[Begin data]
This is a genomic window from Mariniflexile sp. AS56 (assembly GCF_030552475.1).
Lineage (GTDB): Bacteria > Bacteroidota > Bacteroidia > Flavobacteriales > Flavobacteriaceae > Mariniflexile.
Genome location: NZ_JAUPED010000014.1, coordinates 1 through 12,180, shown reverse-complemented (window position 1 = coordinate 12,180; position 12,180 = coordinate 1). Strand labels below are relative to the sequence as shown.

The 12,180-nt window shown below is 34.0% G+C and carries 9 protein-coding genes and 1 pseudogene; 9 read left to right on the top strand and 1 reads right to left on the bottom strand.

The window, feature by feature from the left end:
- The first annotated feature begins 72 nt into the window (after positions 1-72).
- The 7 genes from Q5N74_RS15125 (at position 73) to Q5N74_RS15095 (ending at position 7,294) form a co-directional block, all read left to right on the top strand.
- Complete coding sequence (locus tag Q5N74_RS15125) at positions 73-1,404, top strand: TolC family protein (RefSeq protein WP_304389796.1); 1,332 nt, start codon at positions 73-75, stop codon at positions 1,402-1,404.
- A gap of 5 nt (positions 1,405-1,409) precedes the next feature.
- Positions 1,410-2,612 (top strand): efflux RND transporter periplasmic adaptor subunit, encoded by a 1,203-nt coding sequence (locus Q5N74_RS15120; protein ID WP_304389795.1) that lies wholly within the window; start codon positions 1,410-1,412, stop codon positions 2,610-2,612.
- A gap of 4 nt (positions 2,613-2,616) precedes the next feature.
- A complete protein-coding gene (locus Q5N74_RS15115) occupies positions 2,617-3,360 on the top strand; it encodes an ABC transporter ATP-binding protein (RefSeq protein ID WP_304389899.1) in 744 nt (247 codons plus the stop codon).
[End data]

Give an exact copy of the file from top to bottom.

This is a genomic window from Mariniflexile sp. AS56 (assembly GCF_030552475.1).
Lineage (GTDB): Bacteria > Bacteroidota > Bacteroidia > Flavobacteriales > Flavobacteriaceae > Mariniflexile.
Genome location: NZ_JAUPED010000014.1, coordinates 1 through 12,180, shown reverse-complemented (window position 1 = coordinate 12,180; position 12,180 = coordinate 1). Strand labels below are relative to the sequence as shown.

The 12,180-nt window shown below is 34.0% G+C and carries 9 protein-coding genes and 1 pseudogene; 9 read left to right on the top strand and 1 reads right to left on the bottom strand.

The window, feature by feature from the left end:
- The first annotated feature begins 72 nt into the window (after positions 1-72).
- The 7 genes from Q5N74_RS15125 (at position 73) to Q5N74_RS15095 (ending at position 7,294) form a co-directional block, all read left to right on the top strand.
- Complete coding sequence (locus tag Q5N74_RS15125) at positions 73-1,404, top strand: TolC family protein (RefSeq protein WP_304389796.1); 1,332 nt, start codon at positions 73-75, stop codon at positions 1,402-1,404.
- A gap of 5 nt (positions 1,405-1,409) precedes the next feature.
- Positions 1,410-2,612 (top strand): efflux RND transporter periplasmic adaptor subunit, encoded by a 1,203-nt coding sequence (locus Q5N74_RS15120; protein ID WP_304389795.1) that lies wholly within the window; start codon positions 1,410-1,412, stop codon positions 2,610-2,612.
- A gap of 4 nt (positions 2,613-2,616) precedes the next feature.
- A complete protein-coding gene (locus Q5N74_RS15115) occupies positions 2,617-3,360 on the top strand; it encodes an ABC transporter ATP-binding protein (RefSeq protein ID WP_304389899.1) in 744 nt (247 codons plus the stop codon).